There is a small study out of the Netherlands from Leiden University Medical Center that showed women who swallowed semen during oral sex had less of a chance of recurrent miscarriage than women who didn't engage in oral sex, Dr. Wider points out. But, she says, there are caveats: This was a small study (it only included 97 women) and “more research is needed to make a definitive claim.”In general, there are no risks to doing this if your partner is STI-free and you don’t have a semen allergy, Dr. Wider says.
IVF medications can't cause early menopause.
"IVF does not cause or trigger early menopause," confirms Jenna Turocy, MD, an assistant professor of Obstetrics and Gynecology at Columbia University Irving Medical Center.
During your menstrual cycle, your body prepares a group of eggs for ovulation, but only one or two eggs actually mature and are released. The rest die off. Turocy says IVF medications are designed to save the rest of those eggs, so they can be collected by a doctor.
Over time, the total number of eggs in your ovaries drops. You are born with around 1 million, and by puberty, only 300,000 are left, according to the Cleveland Clinic. As the number of eggs gets even smaller, that's when menopause begins, Turocy explains. After that, your periods will become irregular and eventually stop, signaling full menopause.
Most women begin menopause at age 51, according to Turocy. "But about 10% of the population will go through menopause earlier," meaning it's not uncommon to experience it in your early 40s.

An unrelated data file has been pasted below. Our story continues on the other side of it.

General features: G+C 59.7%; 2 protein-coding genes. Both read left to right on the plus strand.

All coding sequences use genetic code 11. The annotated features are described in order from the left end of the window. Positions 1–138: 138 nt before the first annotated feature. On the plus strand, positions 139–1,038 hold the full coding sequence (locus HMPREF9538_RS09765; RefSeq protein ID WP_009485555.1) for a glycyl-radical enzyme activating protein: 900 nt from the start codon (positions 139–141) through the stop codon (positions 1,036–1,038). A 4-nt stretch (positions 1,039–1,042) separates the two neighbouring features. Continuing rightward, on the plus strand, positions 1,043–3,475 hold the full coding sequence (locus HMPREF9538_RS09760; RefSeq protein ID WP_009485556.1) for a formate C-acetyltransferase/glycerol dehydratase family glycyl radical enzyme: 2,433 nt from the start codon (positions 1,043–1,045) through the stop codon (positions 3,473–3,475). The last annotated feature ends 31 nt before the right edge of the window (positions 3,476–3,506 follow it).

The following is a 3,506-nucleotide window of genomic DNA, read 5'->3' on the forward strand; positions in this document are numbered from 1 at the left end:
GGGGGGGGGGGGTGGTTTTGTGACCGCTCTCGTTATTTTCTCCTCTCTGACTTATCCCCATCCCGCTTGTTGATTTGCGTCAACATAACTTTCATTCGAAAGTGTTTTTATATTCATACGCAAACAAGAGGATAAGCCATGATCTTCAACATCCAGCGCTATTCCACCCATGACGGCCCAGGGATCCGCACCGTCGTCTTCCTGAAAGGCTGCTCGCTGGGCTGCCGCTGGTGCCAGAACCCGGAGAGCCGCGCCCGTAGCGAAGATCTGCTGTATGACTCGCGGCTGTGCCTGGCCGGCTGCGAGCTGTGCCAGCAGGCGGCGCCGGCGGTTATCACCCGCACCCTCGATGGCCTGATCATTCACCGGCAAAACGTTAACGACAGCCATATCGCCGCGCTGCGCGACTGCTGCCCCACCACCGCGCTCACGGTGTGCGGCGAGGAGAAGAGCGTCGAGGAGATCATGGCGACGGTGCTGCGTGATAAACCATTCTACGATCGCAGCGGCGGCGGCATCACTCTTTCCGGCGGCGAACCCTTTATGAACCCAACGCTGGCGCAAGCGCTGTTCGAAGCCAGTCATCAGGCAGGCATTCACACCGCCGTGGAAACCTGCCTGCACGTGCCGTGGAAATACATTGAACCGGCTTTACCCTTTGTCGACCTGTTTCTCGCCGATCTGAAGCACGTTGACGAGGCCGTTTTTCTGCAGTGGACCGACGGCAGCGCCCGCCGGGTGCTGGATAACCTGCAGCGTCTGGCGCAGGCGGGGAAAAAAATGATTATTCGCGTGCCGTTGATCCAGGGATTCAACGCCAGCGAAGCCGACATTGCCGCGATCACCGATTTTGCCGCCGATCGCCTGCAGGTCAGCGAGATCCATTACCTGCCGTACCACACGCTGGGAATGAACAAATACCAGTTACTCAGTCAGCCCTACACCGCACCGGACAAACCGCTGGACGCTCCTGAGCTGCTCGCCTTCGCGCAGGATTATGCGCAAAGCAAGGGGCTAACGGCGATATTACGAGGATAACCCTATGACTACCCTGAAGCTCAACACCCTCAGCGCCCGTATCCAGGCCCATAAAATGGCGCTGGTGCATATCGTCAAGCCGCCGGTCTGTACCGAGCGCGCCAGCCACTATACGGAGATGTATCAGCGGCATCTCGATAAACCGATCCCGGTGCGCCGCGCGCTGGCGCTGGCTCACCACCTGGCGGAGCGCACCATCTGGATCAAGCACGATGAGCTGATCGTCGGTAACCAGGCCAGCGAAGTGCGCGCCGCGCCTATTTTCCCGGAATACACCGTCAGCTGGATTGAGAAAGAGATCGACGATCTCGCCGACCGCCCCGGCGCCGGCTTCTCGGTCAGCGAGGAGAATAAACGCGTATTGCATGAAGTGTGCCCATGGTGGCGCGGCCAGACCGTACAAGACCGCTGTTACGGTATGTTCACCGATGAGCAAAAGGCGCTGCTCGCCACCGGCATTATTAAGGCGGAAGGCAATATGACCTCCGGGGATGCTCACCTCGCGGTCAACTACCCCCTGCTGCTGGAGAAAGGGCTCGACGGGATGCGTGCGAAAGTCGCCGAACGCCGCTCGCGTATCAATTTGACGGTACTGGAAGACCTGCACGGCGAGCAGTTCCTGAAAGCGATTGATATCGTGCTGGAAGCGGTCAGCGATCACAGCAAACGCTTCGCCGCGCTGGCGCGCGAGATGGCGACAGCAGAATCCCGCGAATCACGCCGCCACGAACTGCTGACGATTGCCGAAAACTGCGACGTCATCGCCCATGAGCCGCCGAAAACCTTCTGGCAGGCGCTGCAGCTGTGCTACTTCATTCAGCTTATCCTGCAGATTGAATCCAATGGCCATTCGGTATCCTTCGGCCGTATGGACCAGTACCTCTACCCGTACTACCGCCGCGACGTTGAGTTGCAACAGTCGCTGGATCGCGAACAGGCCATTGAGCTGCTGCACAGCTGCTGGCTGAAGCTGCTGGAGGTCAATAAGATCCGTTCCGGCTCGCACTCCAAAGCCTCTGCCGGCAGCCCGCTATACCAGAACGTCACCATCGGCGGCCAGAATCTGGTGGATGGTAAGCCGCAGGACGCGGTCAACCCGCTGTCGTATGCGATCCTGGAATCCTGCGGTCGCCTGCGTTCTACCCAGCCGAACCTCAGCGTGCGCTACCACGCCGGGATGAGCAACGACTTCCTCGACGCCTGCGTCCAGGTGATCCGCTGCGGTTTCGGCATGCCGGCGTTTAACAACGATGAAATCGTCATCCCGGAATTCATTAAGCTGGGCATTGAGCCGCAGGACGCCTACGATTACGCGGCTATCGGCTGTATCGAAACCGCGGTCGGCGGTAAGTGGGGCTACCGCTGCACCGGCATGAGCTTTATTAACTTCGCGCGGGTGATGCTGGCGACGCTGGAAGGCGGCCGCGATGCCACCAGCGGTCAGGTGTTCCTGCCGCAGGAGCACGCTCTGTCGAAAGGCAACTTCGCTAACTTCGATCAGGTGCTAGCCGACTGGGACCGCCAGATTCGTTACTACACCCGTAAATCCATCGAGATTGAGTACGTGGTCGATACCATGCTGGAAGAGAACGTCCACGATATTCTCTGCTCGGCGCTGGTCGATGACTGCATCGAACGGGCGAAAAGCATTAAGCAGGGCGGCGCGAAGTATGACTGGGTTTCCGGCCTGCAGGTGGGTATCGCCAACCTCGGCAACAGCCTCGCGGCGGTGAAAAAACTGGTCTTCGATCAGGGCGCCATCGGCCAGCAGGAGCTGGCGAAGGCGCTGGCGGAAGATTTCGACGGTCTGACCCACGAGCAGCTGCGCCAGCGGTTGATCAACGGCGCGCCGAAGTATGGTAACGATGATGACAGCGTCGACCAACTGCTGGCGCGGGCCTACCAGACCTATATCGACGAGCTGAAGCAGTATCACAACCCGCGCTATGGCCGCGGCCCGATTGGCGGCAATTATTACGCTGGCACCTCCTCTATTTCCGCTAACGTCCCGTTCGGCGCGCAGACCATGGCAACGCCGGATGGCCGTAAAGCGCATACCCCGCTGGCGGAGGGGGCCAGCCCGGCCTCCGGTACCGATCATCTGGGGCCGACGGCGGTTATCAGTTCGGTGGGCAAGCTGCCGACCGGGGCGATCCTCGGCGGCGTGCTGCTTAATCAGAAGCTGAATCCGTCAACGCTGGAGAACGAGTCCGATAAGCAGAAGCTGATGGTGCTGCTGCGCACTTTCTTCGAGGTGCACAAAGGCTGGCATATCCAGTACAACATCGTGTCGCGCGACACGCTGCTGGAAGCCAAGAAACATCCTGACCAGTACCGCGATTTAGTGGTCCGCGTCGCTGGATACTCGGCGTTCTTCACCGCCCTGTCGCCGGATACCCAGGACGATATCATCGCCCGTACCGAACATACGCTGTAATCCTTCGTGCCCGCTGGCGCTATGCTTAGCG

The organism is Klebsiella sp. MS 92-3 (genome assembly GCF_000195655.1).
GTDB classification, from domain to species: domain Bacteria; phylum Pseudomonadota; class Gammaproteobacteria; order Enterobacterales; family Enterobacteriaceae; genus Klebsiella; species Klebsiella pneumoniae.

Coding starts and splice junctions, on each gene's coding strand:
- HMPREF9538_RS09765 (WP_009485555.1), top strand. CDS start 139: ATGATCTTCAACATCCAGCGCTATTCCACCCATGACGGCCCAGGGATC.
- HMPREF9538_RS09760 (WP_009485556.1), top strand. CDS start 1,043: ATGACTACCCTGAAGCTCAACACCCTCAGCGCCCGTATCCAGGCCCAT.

"IVF medication themselves, they don't actually affect your future eggs," she says. The meds can't make you infertile or cause menopause since they don't impact the eggs you have left.
However, IVF medications may cause side effects that can overlap with menopause symptoms.
"Both in menopause and through IVF, you have a fluctuation of your hormones," Turocy says. In both cases, the amount of estrogen that's in your body drops significantly.
One type of IVF medication, Lupron, tells your body to stop making estrogen. This helps prevent OHSS, a.k.a. ovarian hyperstimulation syndrome, a condition where the ovaries swell and become painful, according to the Mayo Clinic. During menopause, your body is also in a lower estrogen state. As a result, many of the symptoms can seem similar, including weight gain and vaginal dryness, according to Turocy.
FWIW, Kourtney doesn't specifically mention which IVF meds she took.
"It's important to remember that Lupron is only temporary, so once it's out of your system, your body's going to go back to its normal hormonal balance," Turocy adds—this is true for other IVF meds, too. "Unlike menopause, which is not temporary." Usually, it takes about two weeks for the meds to work their way out of your system.
Turocy says these side effects are totally normal to experience during the IVF process, and that they'll go away once you stop taking fertility meds. But let your doctor know if you're in serious pain or discomfort, or you notice that you're gaining more than one pound per day.